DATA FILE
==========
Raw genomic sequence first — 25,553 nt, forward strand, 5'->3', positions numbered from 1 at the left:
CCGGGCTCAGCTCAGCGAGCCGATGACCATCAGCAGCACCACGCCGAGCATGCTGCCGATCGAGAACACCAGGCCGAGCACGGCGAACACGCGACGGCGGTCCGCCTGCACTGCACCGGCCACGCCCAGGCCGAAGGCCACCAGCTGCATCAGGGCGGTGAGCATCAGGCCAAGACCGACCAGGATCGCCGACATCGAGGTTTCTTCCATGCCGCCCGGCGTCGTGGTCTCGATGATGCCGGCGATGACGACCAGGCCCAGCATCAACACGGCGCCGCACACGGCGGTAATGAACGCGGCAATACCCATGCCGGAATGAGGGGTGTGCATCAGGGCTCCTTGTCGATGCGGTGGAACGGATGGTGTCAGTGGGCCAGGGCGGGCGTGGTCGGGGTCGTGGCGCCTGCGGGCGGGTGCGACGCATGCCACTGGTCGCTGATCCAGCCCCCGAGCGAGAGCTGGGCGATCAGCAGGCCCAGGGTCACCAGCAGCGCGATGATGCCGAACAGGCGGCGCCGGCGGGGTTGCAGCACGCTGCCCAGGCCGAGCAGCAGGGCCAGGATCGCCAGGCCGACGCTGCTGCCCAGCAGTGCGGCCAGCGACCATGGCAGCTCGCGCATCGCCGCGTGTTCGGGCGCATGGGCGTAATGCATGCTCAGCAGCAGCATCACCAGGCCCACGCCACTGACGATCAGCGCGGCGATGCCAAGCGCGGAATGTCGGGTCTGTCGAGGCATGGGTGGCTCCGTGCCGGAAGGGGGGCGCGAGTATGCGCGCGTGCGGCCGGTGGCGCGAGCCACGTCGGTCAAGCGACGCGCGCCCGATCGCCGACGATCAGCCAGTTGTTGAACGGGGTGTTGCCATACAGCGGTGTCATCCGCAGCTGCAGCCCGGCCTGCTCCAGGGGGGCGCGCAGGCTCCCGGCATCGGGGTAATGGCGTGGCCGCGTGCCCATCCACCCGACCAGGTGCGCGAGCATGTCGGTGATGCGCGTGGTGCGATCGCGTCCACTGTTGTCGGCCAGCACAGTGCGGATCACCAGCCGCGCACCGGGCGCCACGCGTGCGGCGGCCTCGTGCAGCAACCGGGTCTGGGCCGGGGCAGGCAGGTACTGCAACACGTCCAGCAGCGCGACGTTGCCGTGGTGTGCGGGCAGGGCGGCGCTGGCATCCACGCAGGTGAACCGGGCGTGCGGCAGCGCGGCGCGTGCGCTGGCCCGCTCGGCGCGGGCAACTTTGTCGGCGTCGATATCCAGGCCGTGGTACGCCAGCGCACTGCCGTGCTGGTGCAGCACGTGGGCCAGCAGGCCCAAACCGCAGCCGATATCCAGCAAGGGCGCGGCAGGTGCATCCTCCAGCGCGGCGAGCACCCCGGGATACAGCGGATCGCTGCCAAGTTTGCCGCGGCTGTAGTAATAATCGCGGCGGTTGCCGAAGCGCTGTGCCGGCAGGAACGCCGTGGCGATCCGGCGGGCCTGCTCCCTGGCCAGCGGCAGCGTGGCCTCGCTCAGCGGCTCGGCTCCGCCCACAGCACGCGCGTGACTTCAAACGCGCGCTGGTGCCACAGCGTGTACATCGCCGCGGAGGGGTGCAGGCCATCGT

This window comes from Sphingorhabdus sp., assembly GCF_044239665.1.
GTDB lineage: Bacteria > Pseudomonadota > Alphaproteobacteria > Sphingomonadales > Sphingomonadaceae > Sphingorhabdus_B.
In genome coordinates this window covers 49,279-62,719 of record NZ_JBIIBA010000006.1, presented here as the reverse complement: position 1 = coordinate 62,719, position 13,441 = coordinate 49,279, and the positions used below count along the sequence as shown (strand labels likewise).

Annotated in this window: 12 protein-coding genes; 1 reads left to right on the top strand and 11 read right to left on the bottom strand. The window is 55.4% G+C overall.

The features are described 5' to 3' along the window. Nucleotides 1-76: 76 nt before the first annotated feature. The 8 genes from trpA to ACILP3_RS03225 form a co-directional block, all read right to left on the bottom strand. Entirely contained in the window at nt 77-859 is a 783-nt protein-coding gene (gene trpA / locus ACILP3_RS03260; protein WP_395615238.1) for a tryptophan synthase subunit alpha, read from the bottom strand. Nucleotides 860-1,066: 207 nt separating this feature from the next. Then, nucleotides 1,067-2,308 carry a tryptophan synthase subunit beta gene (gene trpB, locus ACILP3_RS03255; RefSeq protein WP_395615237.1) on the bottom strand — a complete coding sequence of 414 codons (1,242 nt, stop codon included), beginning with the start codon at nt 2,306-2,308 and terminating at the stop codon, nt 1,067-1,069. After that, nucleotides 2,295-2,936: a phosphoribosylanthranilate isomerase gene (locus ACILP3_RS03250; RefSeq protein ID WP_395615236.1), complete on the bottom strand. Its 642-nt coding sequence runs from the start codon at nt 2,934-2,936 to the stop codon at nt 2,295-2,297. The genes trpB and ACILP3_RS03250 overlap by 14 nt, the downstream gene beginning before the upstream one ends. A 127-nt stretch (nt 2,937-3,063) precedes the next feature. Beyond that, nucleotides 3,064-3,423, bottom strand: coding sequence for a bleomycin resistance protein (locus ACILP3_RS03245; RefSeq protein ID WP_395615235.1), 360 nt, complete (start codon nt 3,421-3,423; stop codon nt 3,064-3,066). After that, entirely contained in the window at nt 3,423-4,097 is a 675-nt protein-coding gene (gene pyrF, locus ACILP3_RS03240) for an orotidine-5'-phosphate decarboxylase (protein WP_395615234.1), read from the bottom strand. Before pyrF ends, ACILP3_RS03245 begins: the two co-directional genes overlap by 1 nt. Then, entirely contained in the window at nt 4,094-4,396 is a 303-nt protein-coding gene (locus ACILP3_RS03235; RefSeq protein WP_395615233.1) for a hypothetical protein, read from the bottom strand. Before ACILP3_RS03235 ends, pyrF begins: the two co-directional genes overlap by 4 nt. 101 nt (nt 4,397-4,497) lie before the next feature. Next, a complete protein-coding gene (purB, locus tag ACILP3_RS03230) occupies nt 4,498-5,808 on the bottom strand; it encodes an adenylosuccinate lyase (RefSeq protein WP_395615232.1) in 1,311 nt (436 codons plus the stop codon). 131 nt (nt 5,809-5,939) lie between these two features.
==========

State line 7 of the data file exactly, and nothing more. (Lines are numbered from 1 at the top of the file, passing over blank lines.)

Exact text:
The features are described 5' to 3' along the window. Nucleotides 1-76: 76 nt before the first annotated feature. The 8 genes from trpA to ACILP3_RS03225 form a co-directional block, all read right to left on the bottom strand. Entirely contained in the window at nt 77-859 is a 783-nt protein-coding gene (gene trpA / locus ACILP3_RS03260; protein WP_395615238.1) for a tryptophan synthase subunit alpha, read from the bottom strand. Nucleotides 860-1,066: 207 nt separating this feature from the next. Then, nucleotides 1,067-2,308 carry a tryptophan synthase subunit beta gene (gene trpB, locus ACILP3_RS03255; RefSeq protein WP_395615237.1) on the bottom strand — a complete coding sequence of 414 codons (1,242 nt, stop codon included), beginning with the start codon at nt 2,306-2,308 and terminating at the stop codon, nt 1,067-1,069. After that, nucleotides 2,295-2,936: a phosphoribosylanthranilate isomerase gene (locus ACILP3_RS03250; RefSeq protein ID WP_395615236.1), complete on the bottom strand. Its 642-nt coding sequence runs from the start codon at nt 2,934-2,936 to the stop codon at nt 2,295-2,297. The genes trpB and ACILP3_RS03250 overlap by 14 nt, the downstream gene beginning before the upstream one ends. A 127-nt stretch (nt 2,937-3,063) precedes the next feature. Beyond that, nucleotides 3,064-3,423, bottom strand: coding sequence for a bleomycin resistance protein (locus ACILP3_RS03245; RefSeq protein ID WP_395615235.1), 360 nt, complete (start codon nt 3,421-3,423; stop codon nt 3,064-3,066). After that, entirely contained in the window at nt 3,423-4,097 is a 675-nt protein-coding gene (gene pyrF, locus ACILP3_RS03240) for an orotidine-5'-phosphate decarboxylase (protein WP_395615234.1), read from the bottom strand. Before pyrF ends, ACILP3_RS03245 begins: the two co-directional genes overlap by 1 nt. Then, entirely contained in the window at nt 4,094-4,396 is a 303-nt protein-coding gene (locus ACILP3_RS03235; RefSeq protein WP_395615233.1) for a hypothetical protein, read from the bottom strand. Before ACILP3_RS03235 ends, pyrF begins: the two co-directional genes overlap by 4 nt. 101 nt (nt 4,397-4,497) lie before the next feature. Next, a complete protein-coding gene (purB, locus tag ACILP3_RS03230) occupies nt 4,498-5,808 on the bottom strand; it encodes an adenylosuccinate lyase (RefSeq protein WP_395615232.1) in 1,311 nt (436 codons plus the stop codon). 131 nt (nt 5,809-5,939) lie between these two features.